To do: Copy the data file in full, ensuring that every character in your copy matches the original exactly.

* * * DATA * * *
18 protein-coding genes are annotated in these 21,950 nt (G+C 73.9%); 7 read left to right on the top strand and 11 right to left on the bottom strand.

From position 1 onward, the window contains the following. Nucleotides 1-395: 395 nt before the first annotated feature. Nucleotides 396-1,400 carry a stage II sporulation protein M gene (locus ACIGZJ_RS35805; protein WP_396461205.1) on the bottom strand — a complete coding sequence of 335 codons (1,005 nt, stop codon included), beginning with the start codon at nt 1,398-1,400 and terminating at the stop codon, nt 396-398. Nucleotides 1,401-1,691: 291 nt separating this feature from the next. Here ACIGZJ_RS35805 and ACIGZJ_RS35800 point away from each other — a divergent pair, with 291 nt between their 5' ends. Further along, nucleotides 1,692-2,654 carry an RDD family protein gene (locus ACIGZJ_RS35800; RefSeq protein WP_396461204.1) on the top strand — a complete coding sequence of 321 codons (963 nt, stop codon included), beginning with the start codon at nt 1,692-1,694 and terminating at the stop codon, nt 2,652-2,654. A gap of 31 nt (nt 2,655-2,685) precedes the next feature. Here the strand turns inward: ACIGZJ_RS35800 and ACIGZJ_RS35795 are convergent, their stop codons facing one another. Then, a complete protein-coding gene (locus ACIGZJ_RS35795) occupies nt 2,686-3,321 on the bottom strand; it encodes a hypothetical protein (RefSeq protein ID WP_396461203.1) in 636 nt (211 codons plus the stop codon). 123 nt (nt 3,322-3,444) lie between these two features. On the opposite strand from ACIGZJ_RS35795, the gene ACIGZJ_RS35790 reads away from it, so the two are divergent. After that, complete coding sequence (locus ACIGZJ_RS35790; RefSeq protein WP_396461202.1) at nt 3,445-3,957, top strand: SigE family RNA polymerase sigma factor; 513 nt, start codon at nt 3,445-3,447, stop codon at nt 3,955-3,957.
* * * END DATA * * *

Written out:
18 protein-coding genes are annotated in these 21,950 nt (G+C 73.9%); 7 read left to right on the top strand and 11 right to left on the bottom strand.

From position 1 onward, the window contains the following. Nucleotides 1-395: 395 nt before the first annotated feature. Nucleotides 396-1,400 carry a stage II sporulation protein M gene (locus ACIGZJ_RS35805; protein WP_396461205.1) on the bottom strand — a complete coding sequence of 335 codons (1,005 nt, stop codon included), beginning with the start codon at nt 1,398-1,400 and terminating at the stop codon, nt 396-398. Nucleotides 1,401-1,691: 291 nt separating this feature from the next. Here ACIGZJ_RS35805 and ACIGZJ_RS35800 point away from each other — a divergent pair, with 291 nt between their 5' ends. Further along, nucleotides 1,692-2,654 carry an RDD family protein gene (locus ACIGZJ_RS35800; RefSeq protein WP_396461204.1) on the top strand — a complete coding sequence of 321 codons (963 nt, stop codon included), beginning with the start codon at nt 1,692-1,694 and terminating at the stop codon, nt 2,652-2,654. A gap of 31 nt (nt 2,655-2,685) precedes the next feature. Here the strand turns inward: ACIGZJ_RS35800 and ACIGZJ_RS35795 are convergent, their stop codons facing one another. Then, a complete protein-coding gene (locus ACIGZJ_RS35795) occupies nt 2,686-3,321 on the bottom strand; it encodes a hypothetical protein (RefSeq protein ID WP_396461203.1) in 636 nt (211 codons plus the stop codon). 123 nt (nt 3,322-3,444) lie between these two features. On the opposite strand from ACIGZJ_RS35795, the gene ACIGZJ_RS35790 reads away from it, so the two are divergent. After that, complete coding sequence (locus ACIGZJ_RS35790; RefSeq protein WP_396461202.1) at nt 3,445-3,957, top strand: SigE family RNA polymerase sigma factor; 513 nt, start codon at nt 3,445-3,447, stop codon at nt 3,955-3,957.